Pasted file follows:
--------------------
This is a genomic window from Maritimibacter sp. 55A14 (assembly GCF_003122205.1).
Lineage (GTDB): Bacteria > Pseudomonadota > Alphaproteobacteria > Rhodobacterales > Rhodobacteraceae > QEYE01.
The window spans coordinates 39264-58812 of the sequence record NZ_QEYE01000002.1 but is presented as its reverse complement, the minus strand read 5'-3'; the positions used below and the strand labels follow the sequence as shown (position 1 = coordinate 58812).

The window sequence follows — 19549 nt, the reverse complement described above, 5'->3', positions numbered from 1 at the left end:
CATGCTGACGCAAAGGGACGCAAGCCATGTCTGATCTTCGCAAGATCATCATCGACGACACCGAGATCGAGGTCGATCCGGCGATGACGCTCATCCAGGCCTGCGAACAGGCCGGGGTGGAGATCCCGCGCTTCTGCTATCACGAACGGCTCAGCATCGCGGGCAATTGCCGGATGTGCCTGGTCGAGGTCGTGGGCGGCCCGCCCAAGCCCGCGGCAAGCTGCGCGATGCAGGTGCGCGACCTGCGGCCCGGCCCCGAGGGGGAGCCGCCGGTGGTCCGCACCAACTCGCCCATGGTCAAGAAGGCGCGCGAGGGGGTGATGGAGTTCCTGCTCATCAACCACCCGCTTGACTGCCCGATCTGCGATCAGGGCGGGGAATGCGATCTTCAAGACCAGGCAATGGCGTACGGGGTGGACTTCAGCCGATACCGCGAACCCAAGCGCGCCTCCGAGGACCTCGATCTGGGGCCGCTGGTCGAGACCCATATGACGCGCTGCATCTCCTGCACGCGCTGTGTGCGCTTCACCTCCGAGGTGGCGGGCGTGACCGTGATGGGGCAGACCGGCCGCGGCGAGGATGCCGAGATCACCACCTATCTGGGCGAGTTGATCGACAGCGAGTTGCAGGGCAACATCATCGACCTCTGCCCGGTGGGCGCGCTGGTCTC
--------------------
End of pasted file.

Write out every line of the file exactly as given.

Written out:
This is a genomic window from Maritimibacter sp. 55A14 (assembly GCF_003122205.1).
Lineage (GTDB): Bacteria > Pseudomonadota > Alphaproteobacteria > Rhodobacterales > Rhodobacteraceae > QEYE01.
The window spans coordinates 39264-58812 of the sequence record NZ_QEYE01000002.1 but is presented as its reverse complement, the minus strand read 5'-3'; the positions used below and the strand labels follow the sequence as shown (position 1 = coordinate 58812).

The window sequence follows — 19549 nt, the reverse complement described above, 5'->3', positions numbered from 1 at the left end:
CATGCTGACGCAAAGGGACGCAAGCCATGTCTGATCTTCGCAAGATCATCATCGACGACACCGAGATCGAGGTCGATCCGGCGATGACGCTCATCCAGGCCTGCGAACAGGCCGGGGTGGAGATCCCGCGCTTCTGCTATCACGAACGGCTCAGCATCGCGGGCAATTGCCGGATGTGCCTGGTCGAGGTCGTGGGCGGCCCGCCCAAGCCCGCGGCAAGCTGCGCGATGCAGGTGCGCGACCTGCGGCCCGGCCCCGAGGGGGAGCCGCCGGTGGTCCGCACCAACTCGCCCATGGTCAAGAAGGCGCGCGAGGGGGTGATGGAGTTCCTGCTCATCAACCACCCGCTTGACTGCCCGATCTGCGATCAGGGCGGGGAATGCGATCTTCAAGACCAGGCAATGGCGTACGGGGTGGACTTCAGCCGATACCGCGAACCCAAGCGCGCCTCCGAGGACCTCGATCTGGGGCCGCTGGTCGAGACCCATATGACGCGCTGCATCTCCTGCACGCGCTGTGTGCGCTTCACCTCCGAGGTGGCGGGCGTGACCGTGATGGGGCAGACCGGCCGCGGCGAGGATGCCGAGATCACCACCTATCTGGGCGAGTTGATCGACAGCGAGTTGCAGGGCAACATCATCGACCTCTGCCCGGTGGGCGCGCTGGTCTC